**Influence of structure on the linear response rheology of colloidal gels**

LC Johnson and RN Zia and E Moghimi and G Petekidis, JOURNAL OF RHEOLOGY, 63, 583-608 (2019).

DOI: 10.1122/1.5082796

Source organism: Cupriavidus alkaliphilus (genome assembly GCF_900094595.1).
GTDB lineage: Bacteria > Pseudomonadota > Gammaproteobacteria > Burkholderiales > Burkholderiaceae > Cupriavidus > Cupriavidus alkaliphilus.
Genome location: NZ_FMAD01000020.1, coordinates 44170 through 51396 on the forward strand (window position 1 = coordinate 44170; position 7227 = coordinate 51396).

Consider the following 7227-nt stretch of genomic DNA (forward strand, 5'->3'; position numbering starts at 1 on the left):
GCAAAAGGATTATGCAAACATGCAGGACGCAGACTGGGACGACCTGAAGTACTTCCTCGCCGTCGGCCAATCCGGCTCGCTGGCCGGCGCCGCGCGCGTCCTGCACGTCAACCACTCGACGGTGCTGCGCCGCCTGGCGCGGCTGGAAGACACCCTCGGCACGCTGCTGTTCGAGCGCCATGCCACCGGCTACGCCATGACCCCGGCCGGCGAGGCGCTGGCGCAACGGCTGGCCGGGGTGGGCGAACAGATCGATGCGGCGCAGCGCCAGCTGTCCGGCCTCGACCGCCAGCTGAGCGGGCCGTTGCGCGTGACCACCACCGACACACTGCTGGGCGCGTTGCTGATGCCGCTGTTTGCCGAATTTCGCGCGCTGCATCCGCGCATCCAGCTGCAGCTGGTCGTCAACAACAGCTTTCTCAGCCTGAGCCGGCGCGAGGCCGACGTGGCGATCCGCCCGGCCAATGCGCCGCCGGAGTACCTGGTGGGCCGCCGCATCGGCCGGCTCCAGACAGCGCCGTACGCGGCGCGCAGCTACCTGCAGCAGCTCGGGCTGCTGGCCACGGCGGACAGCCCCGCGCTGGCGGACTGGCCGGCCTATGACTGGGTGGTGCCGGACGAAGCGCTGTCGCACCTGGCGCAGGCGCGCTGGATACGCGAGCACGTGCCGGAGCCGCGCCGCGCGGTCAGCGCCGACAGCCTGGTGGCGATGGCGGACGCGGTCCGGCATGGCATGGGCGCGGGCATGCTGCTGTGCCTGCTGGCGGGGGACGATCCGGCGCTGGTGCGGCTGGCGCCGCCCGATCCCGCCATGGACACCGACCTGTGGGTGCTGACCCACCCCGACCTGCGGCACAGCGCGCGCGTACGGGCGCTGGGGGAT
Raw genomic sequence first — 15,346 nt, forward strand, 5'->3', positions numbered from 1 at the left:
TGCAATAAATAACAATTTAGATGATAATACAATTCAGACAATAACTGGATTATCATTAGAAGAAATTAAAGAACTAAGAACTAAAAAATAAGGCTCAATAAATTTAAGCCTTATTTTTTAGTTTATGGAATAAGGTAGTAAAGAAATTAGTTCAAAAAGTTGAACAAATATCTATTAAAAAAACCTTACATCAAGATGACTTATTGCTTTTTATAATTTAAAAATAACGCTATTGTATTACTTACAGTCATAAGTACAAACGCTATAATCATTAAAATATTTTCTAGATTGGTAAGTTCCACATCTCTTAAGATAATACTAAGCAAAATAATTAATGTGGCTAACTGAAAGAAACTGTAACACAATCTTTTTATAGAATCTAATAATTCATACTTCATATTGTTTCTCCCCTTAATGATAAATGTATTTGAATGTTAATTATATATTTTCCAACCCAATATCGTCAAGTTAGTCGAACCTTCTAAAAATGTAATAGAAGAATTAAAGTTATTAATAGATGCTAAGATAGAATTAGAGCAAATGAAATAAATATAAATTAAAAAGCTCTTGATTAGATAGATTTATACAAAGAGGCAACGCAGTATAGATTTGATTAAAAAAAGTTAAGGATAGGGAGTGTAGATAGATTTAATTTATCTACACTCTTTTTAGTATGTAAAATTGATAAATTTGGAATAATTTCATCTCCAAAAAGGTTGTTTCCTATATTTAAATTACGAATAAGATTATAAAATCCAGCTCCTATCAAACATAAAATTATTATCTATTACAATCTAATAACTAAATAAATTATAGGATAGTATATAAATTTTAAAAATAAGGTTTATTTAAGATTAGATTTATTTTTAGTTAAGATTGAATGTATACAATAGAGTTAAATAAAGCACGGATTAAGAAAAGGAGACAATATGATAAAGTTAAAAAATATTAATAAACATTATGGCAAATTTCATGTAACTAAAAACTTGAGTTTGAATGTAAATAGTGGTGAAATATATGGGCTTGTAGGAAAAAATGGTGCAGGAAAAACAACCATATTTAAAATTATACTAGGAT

We study the linear response rheology, structure, and dynamics of colloidal gels formed by arrested phase separation with a combination of experiments and dynamic simulation, with a view toward understanding the influence of bond strength, volume fraction, and network morphology on the viscoelastic moduli. A rescaling of the data to remove the direct, equilibrium hydrodynamic, and entropic effects enables a direct comparison of experiment and simulation; the strong agreement shows that attractive forces and Brownian motion dominate relaxation, where hydrodynamic interactions play a simpler role that can be scaled out. Morphology transitions from thick, blobby strands with large solvent pores to particle-size solvent pores surrounded by concave surfaces when volume fraction increases. Unsurprisingly, generalized Stokes-Einstein relations make a poor predictor of rheology from particle dynamics. Models that connect bond dynamics to elasticity or that connect cluster dynamics to elasticity show better agreement. Prediction of age- stiffening requires a model that includes the effects of age-coarsening; surprisingly, age-stiffening is set primarily at high frequency by the dominant network length scale. A Rouse-like theory that connects dominant network length scale to elasticity provides good predictions for all volume fractions and ages, although there is an interplay between volume fraction and structural length scales. The linear viscoelastic response of the experimental system is thus well represented in a simpler computational model in which wall effects, hydrodynamics, explicit depletant molecules, and rejuvenation were neglected, suggesting that the connections between morphology, dynamics, and rheology are encoded primarily by volume fraction, attraction strength, Brownian motion, and age. (C) 2019 The Society of Rheology.

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